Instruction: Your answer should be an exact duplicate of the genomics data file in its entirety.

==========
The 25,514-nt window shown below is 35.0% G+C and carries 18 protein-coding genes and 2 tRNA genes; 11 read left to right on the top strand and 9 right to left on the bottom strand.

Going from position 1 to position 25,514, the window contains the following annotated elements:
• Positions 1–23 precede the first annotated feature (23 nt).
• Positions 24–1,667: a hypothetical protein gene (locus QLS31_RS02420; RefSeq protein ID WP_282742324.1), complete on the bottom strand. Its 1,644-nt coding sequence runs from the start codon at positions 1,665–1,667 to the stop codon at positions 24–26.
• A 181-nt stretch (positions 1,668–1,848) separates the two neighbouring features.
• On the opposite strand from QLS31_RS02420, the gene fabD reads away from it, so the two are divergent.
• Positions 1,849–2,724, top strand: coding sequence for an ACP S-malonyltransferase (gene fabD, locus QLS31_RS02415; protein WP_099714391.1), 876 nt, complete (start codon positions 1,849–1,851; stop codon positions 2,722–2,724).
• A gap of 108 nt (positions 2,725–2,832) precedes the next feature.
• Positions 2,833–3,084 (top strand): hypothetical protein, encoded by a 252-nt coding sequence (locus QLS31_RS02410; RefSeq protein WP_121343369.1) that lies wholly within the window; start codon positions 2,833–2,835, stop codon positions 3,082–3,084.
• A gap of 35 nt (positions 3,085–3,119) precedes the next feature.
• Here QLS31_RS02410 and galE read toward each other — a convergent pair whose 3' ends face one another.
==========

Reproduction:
The 25,514-nt window shown below is 35.0% G+C and carries 18 protein-coding genes and 2 tRNA genes; 11 read left to right on the top strand and 9 right to left on the bottom strand.

Going from position 1 to position 25,514, the window contains the following annotated elements:
• Positions 1–23 precede the first annotated feature (23 nt).
• Positions 24–1,667: a hypothetical protein gene (locus QLS31_RS02420; RefSeq protein ID WP_282742324.1), complete on the bottom strand. Its 1,644-nt coding sequence runs from the start codon at positions 1,665–1,667 to the stop codon at positions 24–26.
• A 181-nt stretch (positions 1,668–1,848) separates the two neighbouring features.
• On the opposite strand from QLS31_RS02420, the gene fabD reads away from it, so the two are divergent.
• Positions 1,849–2,724, top strand: coding sequence for an ACP S-malonyltransferase (gene fabD, locus QLS31_RS02415; protein WP_099714391.1), 876 nt, complete (start codon positions 1,849–1,851; stop codon positions 2,722–2,724).
• A gap of 108 nt (positions 2,725–2,832) precedes the next feature.
• Positions 2,833–3,084 (top strand): hypothetical protein, encoded by a 252-nt coding sequence (locus QLS31_RS02410; RefSeq protein WP_121343369.1) that lies wholly within the window; start codon positions 2,833–2,835, stop codon positions 3,082–3,084.
• A gap of 35 nt (positions 3,085–3,119) precedes the next feature.
• Here QLS31_RS02410 and galE read toward each other — a convergent pair whose 3' ends face one another.